Dr. Albrecht is formally trained as a social epidemiologist, with additional training in the social sciences, nutrition, and population health. Her research focuses on the socio-cultural and environmental factors that contribute to the progression of obesity and type 2 diabetes (T2D) in US immigrants, and among Latinos in the US and in Latin America. Examples of past research includes investigating the social and environmental determinants of diet and weight gain in Latino and Chinese immigrants, and exploring the role of ethnic enclaves in shaping nutrition-related outcomes in Latinos. Her emerging line of research seeks to understand the social and behavioral mechanisms underlying the high burden of T2D and associated complications in Mexican-Americans and other Latino subgroups. Building on her epidemiology background, she is in the process of integrating training in the physiology of glucose dysregulation, in the clinical issues associated with T2D prevention and treatment, and in the use of electronic health record data and health informatics to characterize and understand the sources of variability in glucose dysregulation and poor T2D control across Latino subgroups.
PhD, 2011, University of Michigan School of Public Health
MPH, 2004, Columbia University's Mailman School of Public Health
BA, 1998, University of Pennsylvania
Member, American Diabetes Association
Member, The Obesity Society
Member, NY Regional Center for Diabetes Translation Research (CDTR)
Areas of Expertise
Cardiovascular Disease, Diabetes, Community-Based Healthcare, Disparities / Inequalities in Health, Immigrant Health, Minority Health, Social Epidemiology, Underserved Populations, Hunger/Food Insecurity, Nutrition, Obesity
Maldonado LE, Albrecht SS. Does the immigrant advantage in overweight/obesity persist over time in Mexican-American youth? NHANES 1988-1994 to 2005-2014. Obesity (Silver Spring) 2018 Jun;26(6):1057-1062
Ward JB, Albrecht SS, Robinson WR, Pence BW, Maselko J, Haan MN, Aiello AE. Neighborhood language isolation and depressive symptoms among elderly U.S. Latinos. Ann Epidemiol. 2018 Aug 24
Albrecht SS, Mayer-Davis E, Popkin BM. Secular and race/ethnic trends in glycemic outcomes by BMI in US adults: the role of waist circumference. Diabetes Metab Res Rev 2017 Jul; 33(5).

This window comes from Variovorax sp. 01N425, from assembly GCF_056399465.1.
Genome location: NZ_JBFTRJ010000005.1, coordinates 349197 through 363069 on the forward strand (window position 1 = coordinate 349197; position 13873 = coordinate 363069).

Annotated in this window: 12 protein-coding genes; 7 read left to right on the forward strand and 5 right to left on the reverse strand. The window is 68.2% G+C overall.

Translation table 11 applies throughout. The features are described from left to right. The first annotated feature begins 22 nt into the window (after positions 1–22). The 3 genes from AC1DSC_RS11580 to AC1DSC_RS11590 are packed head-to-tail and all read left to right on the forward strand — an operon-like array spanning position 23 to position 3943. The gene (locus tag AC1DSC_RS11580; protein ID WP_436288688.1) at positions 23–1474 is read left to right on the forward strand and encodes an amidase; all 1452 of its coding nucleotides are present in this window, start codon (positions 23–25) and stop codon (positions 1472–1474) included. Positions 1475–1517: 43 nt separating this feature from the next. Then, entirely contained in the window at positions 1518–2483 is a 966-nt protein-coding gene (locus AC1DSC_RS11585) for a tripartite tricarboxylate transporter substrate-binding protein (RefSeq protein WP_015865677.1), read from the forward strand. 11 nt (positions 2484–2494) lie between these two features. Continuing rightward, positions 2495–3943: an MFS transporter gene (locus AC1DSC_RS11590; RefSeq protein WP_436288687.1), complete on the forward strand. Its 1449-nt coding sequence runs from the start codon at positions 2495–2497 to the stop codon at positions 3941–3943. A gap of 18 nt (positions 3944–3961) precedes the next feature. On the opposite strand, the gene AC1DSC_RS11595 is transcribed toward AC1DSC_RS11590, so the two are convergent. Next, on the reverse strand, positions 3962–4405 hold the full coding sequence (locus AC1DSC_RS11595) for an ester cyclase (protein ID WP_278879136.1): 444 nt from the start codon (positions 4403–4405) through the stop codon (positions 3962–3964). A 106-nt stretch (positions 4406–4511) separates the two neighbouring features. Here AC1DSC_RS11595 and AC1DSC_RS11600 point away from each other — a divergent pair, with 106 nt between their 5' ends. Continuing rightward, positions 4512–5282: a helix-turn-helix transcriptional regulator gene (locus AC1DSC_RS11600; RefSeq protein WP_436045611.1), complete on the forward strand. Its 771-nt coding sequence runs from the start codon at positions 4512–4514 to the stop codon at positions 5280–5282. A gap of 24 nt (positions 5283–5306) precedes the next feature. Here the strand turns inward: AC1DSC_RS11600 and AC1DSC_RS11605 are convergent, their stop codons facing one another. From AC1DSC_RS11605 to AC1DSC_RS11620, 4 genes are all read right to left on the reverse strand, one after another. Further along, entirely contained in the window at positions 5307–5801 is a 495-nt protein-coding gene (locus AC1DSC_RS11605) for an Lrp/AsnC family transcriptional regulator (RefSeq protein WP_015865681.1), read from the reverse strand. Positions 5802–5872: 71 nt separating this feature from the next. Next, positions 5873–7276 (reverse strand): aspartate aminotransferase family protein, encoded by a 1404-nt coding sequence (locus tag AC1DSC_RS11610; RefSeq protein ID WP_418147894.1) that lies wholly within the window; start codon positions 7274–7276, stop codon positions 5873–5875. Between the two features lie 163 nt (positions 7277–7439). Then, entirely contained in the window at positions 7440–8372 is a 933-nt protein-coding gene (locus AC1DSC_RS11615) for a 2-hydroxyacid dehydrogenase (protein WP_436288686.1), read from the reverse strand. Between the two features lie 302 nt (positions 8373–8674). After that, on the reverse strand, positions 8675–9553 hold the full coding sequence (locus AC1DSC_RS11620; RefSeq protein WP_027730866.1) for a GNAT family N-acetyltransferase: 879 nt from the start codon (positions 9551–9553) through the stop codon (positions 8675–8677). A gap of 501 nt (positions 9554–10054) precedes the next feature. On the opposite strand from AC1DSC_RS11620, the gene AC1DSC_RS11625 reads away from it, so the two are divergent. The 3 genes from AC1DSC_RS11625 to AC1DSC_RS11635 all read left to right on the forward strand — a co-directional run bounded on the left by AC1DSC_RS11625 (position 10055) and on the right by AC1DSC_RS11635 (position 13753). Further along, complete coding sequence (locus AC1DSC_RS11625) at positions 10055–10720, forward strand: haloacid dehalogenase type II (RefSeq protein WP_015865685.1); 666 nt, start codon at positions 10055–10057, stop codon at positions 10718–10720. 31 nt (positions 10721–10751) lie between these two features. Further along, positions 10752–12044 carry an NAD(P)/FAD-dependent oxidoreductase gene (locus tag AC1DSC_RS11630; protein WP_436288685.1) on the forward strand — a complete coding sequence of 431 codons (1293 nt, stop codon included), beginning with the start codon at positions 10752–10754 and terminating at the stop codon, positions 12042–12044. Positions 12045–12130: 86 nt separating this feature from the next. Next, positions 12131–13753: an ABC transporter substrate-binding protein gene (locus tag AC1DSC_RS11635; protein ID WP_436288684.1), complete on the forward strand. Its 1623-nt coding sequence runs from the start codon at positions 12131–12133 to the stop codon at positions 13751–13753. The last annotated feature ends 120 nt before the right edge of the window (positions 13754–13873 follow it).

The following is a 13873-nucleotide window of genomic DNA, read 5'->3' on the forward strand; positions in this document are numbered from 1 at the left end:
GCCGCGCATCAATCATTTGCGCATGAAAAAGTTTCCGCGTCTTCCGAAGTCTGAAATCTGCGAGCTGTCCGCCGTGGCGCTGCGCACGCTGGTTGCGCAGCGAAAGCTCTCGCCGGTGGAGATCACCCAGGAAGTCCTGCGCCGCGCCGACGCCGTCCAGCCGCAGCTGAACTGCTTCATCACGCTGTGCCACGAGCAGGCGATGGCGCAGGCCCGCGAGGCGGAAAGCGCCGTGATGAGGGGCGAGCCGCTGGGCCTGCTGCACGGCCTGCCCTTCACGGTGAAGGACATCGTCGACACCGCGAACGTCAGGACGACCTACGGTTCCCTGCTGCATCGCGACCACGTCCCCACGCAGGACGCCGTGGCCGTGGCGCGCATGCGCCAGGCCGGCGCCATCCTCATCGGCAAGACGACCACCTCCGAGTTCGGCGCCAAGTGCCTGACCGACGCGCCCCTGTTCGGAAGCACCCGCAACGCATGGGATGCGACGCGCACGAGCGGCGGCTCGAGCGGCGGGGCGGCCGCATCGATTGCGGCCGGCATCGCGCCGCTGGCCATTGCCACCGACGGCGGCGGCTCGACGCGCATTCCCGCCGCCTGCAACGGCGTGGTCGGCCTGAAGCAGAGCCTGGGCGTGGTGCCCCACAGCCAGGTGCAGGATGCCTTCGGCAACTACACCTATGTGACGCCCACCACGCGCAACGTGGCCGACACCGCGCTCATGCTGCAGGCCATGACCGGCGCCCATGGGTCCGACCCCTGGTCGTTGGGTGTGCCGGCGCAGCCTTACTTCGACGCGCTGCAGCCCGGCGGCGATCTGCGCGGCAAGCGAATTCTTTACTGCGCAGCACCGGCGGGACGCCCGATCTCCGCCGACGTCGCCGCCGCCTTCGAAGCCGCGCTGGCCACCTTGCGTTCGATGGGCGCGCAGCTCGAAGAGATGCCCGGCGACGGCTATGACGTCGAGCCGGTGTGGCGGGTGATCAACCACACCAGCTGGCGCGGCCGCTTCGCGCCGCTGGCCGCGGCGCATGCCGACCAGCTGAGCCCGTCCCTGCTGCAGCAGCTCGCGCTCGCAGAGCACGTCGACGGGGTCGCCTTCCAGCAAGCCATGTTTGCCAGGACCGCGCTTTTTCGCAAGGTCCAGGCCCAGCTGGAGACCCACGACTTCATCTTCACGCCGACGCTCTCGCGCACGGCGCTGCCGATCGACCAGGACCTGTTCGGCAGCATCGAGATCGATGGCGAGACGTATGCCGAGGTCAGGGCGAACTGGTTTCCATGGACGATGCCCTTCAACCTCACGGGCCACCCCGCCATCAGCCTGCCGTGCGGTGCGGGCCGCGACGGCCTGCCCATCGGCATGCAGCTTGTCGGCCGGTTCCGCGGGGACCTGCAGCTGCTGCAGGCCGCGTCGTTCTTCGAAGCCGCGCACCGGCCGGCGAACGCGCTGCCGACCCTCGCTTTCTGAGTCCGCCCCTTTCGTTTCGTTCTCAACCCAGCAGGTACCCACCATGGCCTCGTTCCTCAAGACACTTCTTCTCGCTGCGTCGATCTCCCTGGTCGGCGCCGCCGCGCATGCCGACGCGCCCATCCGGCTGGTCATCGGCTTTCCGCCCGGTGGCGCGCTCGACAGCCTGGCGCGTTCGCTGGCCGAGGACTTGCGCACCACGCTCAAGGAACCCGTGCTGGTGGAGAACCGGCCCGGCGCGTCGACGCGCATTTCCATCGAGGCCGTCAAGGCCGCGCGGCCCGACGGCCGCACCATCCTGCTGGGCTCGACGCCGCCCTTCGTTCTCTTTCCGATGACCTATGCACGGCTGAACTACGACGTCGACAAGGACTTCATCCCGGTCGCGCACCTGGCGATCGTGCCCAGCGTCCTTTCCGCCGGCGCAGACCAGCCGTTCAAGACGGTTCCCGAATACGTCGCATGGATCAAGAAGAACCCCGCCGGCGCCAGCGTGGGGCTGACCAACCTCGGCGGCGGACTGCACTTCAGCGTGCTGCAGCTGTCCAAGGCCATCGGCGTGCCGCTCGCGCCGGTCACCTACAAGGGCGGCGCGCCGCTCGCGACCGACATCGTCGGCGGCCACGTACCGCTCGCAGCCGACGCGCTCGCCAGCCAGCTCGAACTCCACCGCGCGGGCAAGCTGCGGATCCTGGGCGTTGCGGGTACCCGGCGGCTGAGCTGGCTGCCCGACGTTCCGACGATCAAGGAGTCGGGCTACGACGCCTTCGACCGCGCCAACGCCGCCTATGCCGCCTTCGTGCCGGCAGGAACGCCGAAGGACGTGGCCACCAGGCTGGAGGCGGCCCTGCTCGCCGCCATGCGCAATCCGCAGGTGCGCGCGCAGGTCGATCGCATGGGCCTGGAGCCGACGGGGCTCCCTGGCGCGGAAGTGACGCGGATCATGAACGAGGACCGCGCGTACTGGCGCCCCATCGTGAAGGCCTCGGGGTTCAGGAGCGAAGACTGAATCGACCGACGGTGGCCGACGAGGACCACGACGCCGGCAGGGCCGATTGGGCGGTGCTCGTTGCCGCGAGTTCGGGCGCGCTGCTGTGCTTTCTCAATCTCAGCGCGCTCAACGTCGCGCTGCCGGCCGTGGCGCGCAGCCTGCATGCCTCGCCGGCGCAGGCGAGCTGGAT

Kershaw KN, Albrecht SS. Racial/ethnic residential segregation and cardiovascular disease risk. Curr Cardiovasc Risk Rep 2015 March; 9 (3): pii: 10.
Albrecht SS, Gordon-Larsen P, Stern D, Popkin B. Is waist circumference per body mass index rising differentially across the US, England, China, and Mexico? Eur J Clin Nutr 2015 Dec; 69(12):1306-12.
Albrecht SS, Osypuk TL, Kandula NR, Gallo LC, LÃª-Scherban F, Shrager S, Diez Roux AV. Change in waist circumference with longer time in the US among Hispanic and Chinese immigrants: the modifying role of the neighborhood built environment. Ann Epidemiol 2015 Oct;25(10):767-772.e2.
Albrecht SS, Gordon-Larsen P. Socioeconomic gradients in body mass index (BMI) in US immigrants during the transition to adulthood: examining the roles of parental education and intergenerational educational mobility. J Epidemiol Community Health 2014 Sep; 68(9):842-8.
Albrecht SS, Barquera S, Popkin BM. Exploring secular changes in the association between BMI and waist circumference in Mexican-origin and white women: a comparison of Mexico and the United States. Am J Hum Biol 2014 Sep-Oct; 26(5):627-34.
Albrecht SS, Gordon-Larsen P. Ethnic differences in body mass index trajectories from adolescence to adulthood: a focus on Hispanic and Asian subgroups in the United States. PloS One 2013 Sep 5; 8 (9):e72983.
Albrecht SS, Diez Roux AV, Kandula NR, Ni H, Osypuk TL, Shrager S. Immigrant assimilation and BMI and waist size: a longitudinal examination among Hispanic and Chinese participants in the Multi-Ethnic Study of Atherosclerosis. Obesity (Silver Spring) 2013 Aug; 21(8):1695-703.